2nd Look: Giro Feature MIPS

Noah Bodman reviews the Giro Feature MIPS, Blister Gear Review
Giro Feature MIPS

2nd Look: Giro Feature MIPS

Size: Small (51-55 cm)

Color: Matte Black

MSRP: $95

Specs and Features:

  • MIPS (multi-directional impact protection system)
  • In-Mold polycarbonate shell with EPS foam liner
  • Adjustable moto-style visor
  • In-Form fit system
  • 12 vents with internal channeling
  • Complies with U.S. CPSC Safety Standards

Reviewer: 5’2” 120 lbs. Head Circumference: 52 cm

Duration of Test: 2 months

Test Locations: all over Utah and Colorado

A few weeks ago Noah Bodman reviewed the Giro Feature MIPS helmet, and concluded that it offers superior safety features at a very reasonable price. For the past couple of months I’ve been riding in the Feature MIPS helmet as well, and have a few thoughts to add about this helmet.

Fit, Construction, and Related Features

I have the same impressions as Noah about the general fit of the Feature MIPS — it fits like a standard Giro. The design is geared toward oval-shaped rather than round heads (when looking at the head top down). Although my head is only very slightly oval-shaped, the Giro fits well with the adjustable “In Form” fit system.

The straps are low volume and lay flat, and it uses the standard Giro buckle, which is small and not cumbersome.

If your head is rounder and not a great fit for Giro helmets, the Bell Stoker MIPS may be a good option. The Stoker is similar to the Feature MIPS with a full-coverage design, MIPS, and the same MSRP ($95).

The full-coverage design of the Feature MIPS offers great protection and, in my opinion, is a very good choice for anyone who does not primarily race XC. This full-coverage construction and “In Form” fit adjustment dial (which is slightly larger than similar designs on the Troy Lee Designs A1 and Bell Stoker MIPS) make the bottom of the helmet sit quite low on the back of the head.

This causes a small problem for those who have long hair and like to keep it tied on the back of their head while riding. I have found that I can only keep my hair in a braid while riding in the Feature MIPS—a low ponytail pushes the helmet up and forward, and even a tight braid can cause the helmet to be pushed forward very slightly.

To counter this, I currently have the visor tilted almost as far up as it goes. This looks slightly dorky, but is worth it to be able to see the run-out of steep rock rolls.

Tahsa Heilweil reviews the Giro Feature MIPS for Blister Gear Review
Tasha Heilweil in the Giro Feature MIPS.

As Noah described, venting heat is not something that the Feature MIPS excels at. The vents are fairly small and the plastic MIPS insert can create a slight greenhouse effect. Even riding in just 75° F temperatures under the blaring desert sun, I was uncomfortable.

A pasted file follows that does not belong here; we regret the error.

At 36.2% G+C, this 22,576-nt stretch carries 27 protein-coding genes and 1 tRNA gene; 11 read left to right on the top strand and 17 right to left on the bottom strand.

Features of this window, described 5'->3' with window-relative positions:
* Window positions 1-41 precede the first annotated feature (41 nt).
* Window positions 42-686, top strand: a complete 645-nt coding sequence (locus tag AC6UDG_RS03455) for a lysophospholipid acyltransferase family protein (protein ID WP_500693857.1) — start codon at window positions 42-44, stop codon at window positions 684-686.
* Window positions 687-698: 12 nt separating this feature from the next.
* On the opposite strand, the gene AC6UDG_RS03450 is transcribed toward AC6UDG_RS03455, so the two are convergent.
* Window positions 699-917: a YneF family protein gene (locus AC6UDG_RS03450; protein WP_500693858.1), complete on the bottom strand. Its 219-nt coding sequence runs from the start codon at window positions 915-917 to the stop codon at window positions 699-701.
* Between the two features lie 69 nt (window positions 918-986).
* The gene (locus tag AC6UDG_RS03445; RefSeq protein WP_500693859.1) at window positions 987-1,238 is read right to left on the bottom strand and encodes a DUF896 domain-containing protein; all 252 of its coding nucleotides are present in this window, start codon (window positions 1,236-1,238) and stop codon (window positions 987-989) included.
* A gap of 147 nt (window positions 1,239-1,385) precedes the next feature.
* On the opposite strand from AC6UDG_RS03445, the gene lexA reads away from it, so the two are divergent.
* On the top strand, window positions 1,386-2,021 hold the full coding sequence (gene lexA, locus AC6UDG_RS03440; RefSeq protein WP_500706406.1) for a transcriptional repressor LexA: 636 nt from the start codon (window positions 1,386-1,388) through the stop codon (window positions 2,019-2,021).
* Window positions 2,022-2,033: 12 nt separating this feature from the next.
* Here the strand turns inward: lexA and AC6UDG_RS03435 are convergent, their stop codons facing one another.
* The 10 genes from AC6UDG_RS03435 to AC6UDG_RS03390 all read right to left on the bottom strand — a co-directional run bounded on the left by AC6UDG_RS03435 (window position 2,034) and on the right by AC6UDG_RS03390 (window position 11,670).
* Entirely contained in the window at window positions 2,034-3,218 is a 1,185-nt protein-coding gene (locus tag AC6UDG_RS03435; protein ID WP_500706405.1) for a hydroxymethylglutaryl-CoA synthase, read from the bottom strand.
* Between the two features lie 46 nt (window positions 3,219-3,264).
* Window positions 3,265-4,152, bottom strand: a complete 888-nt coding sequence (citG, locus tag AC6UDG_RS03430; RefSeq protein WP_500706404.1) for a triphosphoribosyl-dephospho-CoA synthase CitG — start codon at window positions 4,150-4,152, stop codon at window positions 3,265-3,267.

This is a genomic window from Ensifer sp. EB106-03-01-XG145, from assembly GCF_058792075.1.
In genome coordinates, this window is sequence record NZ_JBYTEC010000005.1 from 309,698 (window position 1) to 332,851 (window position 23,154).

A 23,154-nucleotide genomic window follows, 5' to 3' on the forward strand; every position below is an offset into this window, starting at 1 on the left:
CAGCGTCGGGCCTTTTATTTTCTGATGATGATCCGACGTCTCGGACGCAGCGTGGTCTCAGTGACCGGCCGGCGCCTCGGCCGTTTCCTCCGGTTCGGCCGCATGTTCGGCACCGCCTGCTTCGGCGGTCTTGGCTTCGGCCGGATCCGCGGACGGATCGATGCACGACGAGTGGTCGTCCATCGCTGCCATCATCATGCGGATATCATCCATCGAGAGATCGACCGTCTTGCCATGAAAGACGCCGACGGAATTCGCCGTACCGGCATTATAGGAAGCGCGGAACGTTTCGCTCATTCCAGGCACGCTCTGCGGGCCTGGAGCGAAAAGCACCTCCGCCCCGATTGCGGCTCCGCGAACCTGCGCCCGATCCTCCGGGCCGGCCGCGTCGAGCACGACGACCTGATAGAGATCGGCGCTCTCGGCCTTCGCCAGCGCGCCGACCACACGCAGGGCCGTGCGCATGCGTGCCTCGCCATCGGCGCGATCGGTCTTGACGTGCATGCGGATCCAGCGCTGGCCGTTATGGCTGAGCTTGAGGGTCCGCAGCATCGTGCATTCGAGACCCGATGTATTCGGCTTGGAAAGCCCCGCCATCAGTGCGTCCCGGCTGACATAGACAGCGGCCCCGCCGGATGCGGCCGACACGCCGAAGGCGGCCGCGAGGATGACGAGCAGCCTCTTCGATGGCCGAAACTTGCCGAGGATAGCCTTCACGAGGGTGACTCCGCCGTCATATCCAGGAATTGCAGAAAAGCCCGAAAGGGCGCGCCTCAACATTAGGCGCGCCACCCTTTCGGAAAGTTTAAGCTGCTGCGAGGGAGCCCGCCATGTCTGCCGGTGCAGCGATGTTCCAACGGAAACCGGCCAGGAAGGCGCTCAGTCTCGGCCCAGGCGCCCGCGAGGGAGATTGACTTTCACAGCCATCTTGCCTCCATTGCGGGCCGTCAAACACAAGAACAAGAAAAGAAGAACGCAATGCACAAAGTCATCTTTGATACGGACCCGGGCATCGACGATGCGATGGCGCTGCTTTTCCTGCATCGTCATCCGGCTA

Crashes and Safety

Noah wrote a great description of MIPS and how it functions in his review of the Feature MIPS, and you should read it.

I have had one substantial crash in this helmet.

The crash was a moderately high-speed impact where the side of my head hit the ground at an angle. In other words, it was a the kind of crash in which MIPS is specifically designed to mitigate damage.

I could feel that my head hit the ground, but it did not immediately seem to be too bad of an impact. Later, I realized that I had a headache and decided to end the ride early. My helmet got scratched, and there is a small dent in the polycarbonate shell around a vent.

The hit was bad enough for me to take almost a week off from mountain biking and start the process for a crash replacement warranty on the helmet. I have no idea how I would have felt if my helmet didn’t have MIPS, but based on previous crash experiences, I am willing to bet that it would have been a bit worse. And so for me personally, instances like this are enough for me to invest in a helmet with MIPS. When my brain is in question I’d rather be safe than sorry.

Price (and Protection)

At $95 USD, the price of the Giro Feature MIPS is comparable to many helmets that do not have this form of protection, and also comes in at about half the price of many others that do. For me, the cheaper price tag means that I can make safer decisions about throwing out a damaged helmet instead of worrying about getting rid of a $230 helmet that ‘maybe might still be ok.’

Bottom Line

The Giro Feature MIPS brings modern safety technologies into a mid-level performance helmet. While it isn’t the best ventilated helmet on the market, the Feature MIPS is a great trail/all-mountain helmet, and one of the most cost-effective ways to protect your brain cells.


2 comments on “2nd Look: Giro Feature MIPS”

  1. Thanks for the personal experience write up. It hits home as I just had a crash with a 2 day headache. I wish I had MIPS. Would it have changed anything? I don’t know, but I’ll take even a small benefit when it comes to brain injuries.

    The next 10 years will be interesting with helmet technology moving to brain protection rather than just skull protection.


  2. As usual people assume that an addition like MIPS couldn’t in fact be counterproductive and lead to the helmet providing less protection. If nothing else the fact that it makes a helmet hotter compromises safety.

    It’s almost funny that people are willing to compromise protection by making bicycle helmets shapes and designs that can snag on objects, and making them smaller than they should be so they don’t cover the whole head, yet they’ll go crazy for the MIPS fad.

    It should also be noted that if the foam didn’t compress then it simply transferred the energy of the impact to your skull and brain.

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